EU expresses ‘serious concerns’ about rule of law, independent judiciary in Turkey

A spokesperson for the European Union has expressed “serious concerns” over the rule of law and the independence of the judiciary in Turkey, in comments regarding two lower courts’ refusal to implement a Constitutional Court ruling to release jailed journalists Mehmet Altan and Şahin Alpay.

“The decision by local courts not to implement the Constitutional Court’s ruling regarding the violation of fundamental rights of Mehmet Altan and Şahin Alpay further increases the EU’s serious concerns with regards to the rule of law and the independence of the judiciary in Turkey, said the spokesman on Wednesday.

The Constitutional Court had ruled on Jan. 11 that Altan and Alpay be released, saying their rights had been violated. But İstanbul’s 26th and 13th High Criminal Courts on the evening of the same day refused to comply with the order to release the journalists.

“The EU expects the Turkish authorities to respect the standards of the European Convention on Human Rights and the case-law of the European Court of Human Rights, including pre-trial detention as well as the principle of presumption of innocence,” the spokesman said, adding, “The EU will continue to follow developments closely and share its overall assessment in its annual report on Turkey, to be published in April.”

Meanwhile, the Organization for Security and Co-operation in Europe (OSCE) Representative on Freedom of the Media Harlem Désir has called on Turkish authorities on Wednesday to ensure that a Constitutional Court decision in the cases of imprisoned journalists Mehmet Altan and Şahin Alpay is implemented and that the journalists are released without further delay.

“This refusal to implement the Constitutional Court decision is of grave concern, as it is related to the freedom of individuals, in that case of two journalists. It seriously infringes upon their rights including freedom of expression and freedom to work as journalists, which should be protected by the rule of law. I call on the authorities to ensure that the Constitutional Court decision of 11 January 2018 in the cases of Altan and Alpay is implemented and that they are released without any further delay,” Désir said on Wednesday in a letter to Turkish Minister of Foreign Affairs Mevlüt Çavuşoğlu.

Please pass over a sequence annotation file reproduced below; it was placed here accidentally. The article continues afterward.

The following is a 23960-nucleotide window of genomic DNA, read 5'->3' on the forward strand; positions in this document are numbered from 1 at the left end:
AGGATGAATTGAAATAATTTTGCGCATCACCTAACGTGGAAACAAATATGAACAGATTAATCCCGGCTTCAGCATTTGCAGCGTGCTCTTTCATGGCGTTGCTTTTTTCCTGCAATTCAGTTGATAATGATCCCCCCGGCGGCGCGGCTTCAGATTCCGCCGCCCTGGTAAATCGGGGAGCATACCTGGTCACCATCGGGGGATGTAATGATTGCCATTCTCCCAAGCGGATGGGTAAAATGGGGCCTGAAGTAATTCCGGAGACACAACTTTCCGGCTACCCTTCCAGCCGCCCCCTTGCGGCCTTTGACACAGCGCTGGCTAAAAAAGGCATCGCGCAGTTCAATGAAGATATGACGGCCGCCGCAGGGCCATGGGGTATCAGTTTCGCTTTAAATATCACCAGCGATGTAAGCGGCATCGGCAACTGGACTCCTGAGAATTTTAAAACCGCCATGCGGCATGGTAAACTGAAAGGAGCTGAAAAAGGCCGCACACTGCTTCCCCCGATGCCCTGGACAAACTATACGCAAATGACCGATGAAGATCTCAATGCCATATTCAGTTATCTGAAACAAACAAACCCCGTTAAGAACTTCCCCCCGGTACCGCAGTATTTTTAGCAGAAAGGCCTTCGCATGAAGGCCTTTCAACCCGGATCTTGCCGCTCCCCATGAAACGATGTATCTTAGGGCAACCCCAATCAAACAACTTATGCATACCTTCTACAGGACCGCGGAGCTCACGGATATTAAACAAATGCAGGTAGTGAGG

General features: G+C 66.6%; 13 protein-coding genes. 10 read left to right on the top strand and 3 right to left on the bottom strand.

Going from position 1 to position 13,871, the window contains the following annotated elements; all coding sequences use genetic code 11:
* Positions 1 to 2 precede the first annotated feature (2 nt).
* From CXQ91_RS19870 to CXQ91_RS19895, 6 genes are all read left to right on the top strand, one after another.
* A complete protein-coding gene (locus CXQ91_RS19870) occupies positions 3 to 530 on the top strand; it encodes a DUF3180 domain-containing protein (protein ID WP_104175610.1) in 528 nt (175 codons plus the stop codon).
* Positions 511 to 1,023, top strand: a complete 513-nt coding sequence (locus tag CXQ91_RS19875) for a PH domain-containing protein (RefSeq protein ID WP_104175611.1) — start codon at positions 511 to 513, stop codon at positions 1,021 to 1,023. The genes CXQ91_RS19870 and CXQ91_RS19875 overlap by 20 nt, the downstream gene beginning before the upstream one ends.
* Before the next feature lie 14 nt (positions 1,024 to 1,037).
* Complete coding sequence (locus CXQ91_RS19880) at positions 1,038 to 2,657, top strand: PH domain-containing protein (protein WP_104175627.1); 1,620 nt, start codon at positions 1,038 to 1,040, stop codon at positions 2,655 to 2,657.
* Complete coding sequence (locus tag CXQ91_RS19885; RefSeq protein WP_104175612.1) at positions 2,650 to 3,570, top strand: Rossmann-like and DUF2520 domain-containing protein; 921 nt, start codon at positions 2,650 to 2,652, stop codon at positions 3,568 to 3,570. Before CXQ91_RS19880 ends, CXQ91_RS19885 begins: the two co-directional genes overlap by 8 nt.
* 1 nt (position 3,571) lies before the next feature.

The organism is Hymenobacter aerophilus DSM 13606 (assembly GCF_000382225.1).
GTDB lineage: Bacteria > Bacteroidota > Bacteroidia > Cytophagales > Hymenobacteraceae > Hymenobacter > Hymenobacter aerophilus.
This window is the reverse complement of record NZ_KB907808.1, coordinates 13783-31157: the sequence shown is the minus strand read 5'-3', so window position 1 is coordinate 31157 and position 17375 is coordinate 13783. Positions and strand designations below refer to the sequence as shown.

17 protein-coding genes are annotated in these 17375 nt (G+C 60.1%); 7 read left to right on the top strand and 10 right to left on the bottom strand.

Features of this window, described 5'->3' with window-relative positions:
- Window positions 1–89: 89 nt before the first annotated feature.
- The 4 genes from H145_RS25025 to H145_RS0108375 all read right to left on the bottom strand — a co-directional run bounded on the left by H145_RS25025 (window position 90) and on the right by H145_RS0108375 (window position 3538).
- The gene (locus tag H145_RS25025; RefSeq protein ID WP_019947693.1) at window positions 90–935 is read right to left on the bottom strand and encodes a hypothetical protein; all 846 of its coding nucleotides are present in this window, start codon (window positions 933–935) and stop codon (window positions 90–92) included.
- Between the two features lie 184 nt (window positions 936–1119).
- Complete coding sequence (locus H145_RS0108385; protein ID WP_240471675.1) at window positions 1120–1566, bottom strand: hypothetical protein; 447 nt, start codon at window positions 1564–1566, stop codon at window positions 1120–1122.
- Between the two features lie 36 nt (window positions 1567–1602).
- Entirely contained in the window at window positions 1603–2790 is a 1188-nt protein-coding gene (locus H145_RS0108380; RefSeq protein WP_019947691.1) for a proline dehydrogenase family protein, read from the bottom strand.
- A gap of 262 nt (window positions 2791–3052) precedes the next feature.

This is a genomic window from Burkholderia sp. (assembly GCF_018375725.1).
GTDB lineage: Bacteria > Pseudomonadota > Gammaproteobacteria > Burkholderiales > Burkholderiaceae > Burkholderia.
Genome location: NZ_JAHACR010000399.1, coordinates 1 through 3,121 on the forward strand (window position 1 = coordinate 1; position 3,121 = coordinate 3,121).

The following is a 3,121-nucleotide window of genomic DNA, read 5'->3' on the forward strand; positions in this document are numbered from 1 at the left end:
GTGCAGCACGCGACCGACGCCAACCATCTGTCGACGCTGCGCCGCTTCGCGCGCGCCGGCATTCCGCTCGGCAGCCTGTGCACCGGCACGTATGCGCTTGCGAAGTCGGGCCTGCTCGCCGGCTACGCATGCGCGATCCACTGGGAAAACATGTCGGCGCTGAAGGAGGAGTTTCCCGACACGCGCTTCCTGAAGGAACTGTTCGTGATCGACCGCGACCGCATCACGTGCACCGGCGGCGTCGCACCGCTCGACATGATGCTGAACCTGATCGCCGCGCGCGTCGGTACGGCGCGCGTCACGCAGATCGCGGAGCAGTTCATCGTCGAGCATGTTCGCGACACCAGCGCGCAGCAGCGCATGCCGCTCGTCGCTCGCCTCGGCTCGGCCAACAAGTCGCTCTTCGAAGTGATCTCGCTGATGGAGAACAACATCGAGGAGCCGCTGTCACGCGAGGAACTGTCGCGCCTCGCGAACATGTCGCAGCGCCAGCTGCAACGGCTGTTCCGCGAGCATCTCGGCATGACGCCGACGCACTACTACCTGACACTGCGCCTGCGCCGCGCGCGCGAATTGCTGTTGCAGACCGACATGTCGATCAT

Altan, a professor of economics at İstanbul University and a columnist known for his liberal views and criticism of the government, and Alpay, a veteran journalist and columnist for the now-closed Zaman and Today’s Zaman dailies, were jailed in a crackdown on media after an abortive coup in Turkey on July 15, 2016.

The two are charged with membership in a terrorist organization, abetting a coup against the government and attempting to destroy the constitutional order. Prosecutors also accuse the suspects of links to the faith-based Gülen movement, blamed by the Turkish government for having masterminded the putsch.

Mehmet Altan was arrested along with his brother Ahmet Altan, a novelist and former editor-in-chief of the closed-down Taraf daily, on charges of sending “subliminal messages” to coup plotters in a TV program on July 14, a day before the coup attempt.

Turkey is the biggest jailer of journalists in the world. The most recent figures documented by the SCF has showed that 242 journalists and media workers are in jails as of January 4, 2018, most in pre-trial detention languishing in notorious Turkish prisons without even a conviction. Of those in Turkish prisons, 215 are arrested pending trial, only 27 journalists remain convicted and serving time in Turkish prisons. An outstanding detention warrants remain for 138 journalists who live in exile or remain at large in Turkey.

Detaining tens of thousands of people over alleged links to the Gülen movement, the government also closed down more than 180 media outlets after the controversial coup attempt. (SCF with

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